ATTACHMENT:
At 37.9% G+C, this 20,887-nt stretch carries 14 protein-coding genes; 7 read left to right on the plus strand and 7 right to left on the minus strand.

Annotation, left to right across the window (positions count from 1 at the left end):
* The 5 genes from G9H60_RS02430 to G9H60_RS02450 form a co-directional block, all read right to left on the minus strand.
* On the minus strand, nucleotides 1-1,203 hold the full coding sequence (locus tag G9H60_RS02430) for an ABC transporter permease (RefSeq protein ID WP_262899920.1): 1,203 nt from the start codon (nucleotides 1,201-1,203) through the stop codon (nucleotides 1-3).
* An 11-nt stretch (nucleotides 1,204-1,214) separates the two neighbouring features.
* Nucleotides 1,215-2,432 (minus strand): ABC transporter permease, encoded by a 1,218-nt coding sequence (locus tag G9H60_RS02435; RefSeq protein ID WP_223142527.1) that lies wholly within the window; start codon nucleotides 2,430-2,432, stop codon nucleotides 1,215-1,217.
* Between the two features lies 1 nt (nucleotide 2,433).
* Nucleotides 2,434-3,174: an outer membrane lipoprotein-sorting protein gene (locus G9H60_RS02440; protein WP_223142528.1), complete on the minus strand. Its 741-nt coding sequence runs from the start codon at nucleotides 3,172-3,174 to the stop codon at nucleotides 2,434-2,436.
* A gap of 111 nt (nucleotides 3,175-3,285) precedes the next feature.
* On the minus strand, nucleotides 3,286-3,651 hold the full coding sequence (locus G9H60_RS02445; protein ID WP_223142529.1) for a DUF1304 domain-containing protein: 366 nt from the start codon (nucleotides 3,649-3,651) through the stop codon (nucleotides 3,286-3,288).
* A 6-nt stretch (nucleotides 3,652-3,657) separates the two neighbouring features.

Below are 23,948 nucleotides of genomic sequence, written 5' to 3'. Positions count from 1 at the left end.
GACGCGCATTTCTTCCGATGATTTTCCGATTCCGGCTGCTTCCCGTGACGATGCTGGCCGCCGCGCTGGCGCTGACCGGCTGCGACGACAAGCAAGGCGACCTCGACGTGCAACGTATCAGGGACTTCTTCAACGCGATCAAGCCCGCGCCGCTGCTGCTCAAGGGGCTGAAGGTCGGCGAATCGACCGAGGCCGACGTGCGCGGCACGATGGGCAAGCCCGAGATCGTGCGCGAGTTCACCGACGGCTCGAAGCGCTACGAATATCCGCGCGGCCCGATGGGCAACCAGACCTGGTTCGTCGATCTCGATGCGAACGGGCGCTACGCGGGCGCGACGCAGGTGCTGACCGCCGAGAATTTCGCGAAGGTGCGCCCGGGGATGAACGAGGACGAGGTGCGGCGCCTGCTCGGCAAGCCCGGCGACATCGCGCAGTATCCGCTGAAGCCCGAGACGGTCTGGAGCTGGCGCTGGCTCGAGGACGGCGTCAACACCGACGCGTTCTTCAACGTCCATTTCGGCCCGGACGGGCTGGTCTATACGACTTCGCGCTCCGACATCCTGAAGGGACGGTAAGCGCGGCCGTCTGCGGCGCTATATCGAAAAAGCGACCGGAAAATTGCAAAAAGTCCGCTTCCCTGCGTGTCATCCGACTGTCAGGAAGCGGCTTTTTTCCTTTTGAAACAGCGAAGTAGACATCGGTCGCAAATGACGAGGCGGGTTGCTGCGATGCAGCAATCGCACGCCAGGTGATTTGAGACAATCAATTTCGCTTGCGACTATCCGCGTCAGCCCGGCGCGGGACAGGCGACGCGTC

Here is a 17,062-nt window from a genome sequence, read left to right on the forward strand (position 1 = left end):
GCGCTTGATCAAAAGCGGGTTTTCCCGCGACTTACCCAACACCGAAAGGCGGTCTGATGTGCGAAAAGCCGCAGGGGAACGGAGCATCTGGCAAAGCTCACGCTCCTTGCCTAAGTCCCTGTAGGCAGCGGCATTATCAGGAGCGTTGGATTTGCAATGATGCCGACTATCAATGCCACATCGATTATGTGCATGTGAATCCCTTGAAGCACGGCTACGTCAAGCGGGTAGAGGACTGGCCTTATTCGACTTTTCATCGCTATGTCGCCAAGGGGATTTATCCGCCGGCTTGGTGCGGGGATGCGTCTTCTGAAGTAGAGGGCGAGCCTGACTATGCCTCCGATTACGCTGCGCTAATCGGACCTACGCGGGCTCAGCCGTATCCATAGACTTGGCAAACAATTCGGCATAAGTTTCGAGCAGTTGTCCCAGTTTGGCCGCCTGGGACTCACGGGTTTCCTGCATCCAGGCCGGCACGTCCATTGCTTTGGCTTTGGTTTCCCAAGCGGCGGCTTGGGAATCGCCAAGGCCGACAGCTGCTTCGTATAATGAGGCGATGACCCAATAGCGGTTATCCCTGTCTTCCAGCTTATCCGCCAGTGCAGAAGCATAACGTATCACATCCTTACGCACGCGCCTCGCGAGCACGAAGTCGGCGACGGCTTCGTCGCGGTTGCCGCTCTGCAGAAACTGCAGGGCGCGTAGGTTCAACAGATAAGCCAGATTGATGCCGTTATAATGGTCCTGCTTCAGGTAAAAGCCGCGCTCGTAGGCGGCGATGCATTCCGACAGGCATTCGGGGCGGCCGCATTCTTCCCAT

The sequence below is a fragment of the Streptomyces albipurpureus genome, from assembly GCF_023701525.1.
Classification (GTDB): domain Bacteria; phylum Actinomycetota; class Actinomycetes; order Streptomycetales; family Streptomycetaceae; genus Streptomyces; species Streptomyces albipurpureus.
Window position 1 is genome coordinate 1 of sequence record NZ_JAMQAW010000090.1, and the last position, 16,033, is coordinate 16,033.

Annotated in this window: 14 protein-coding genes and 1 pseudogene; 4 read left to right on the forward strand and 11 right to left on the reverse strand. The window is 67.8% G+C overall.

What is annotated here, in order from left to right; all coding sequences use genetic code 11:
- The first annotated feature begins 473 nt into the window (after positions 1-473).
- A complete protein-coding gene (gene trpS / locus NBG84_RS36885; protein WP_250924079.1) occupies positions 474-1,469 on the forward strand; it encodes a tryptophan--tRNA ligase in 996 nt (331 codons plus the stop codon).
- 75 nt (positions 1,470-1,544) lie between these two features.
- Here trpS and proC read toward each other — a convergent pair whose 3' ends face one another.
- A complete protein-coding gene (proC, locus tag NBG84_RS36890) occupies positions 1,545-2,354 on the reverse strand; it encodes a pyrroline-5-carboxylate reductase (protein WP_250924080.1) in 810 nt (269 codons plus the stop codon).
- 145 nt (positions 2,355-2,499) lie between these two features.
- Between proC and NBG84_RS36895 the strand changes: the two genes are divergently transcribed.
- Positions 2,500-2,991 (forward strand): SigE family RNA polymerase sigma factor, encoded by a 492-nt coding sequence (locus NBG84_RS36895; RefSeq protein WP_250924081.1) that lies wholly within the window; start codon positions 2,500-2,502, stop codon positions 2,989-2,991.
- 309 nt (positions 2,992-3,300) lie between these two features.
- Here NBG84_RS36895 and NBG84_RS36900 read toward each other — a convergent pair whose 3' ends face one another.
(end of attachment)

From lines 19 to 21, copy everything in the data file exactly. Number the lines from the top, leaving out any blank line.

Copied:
Annotated in this window: 14 protein-coding genes and 1 pseudogene; 4 read left to right on the forward strand and 11 right to left on the reverse strand. The window is 67.8% G+C overall.

What is annotated here, in order from left to right; all coding sequences use genetic code 11:
- The first annotated feature begins 473 nt into the window (after positions 1-473).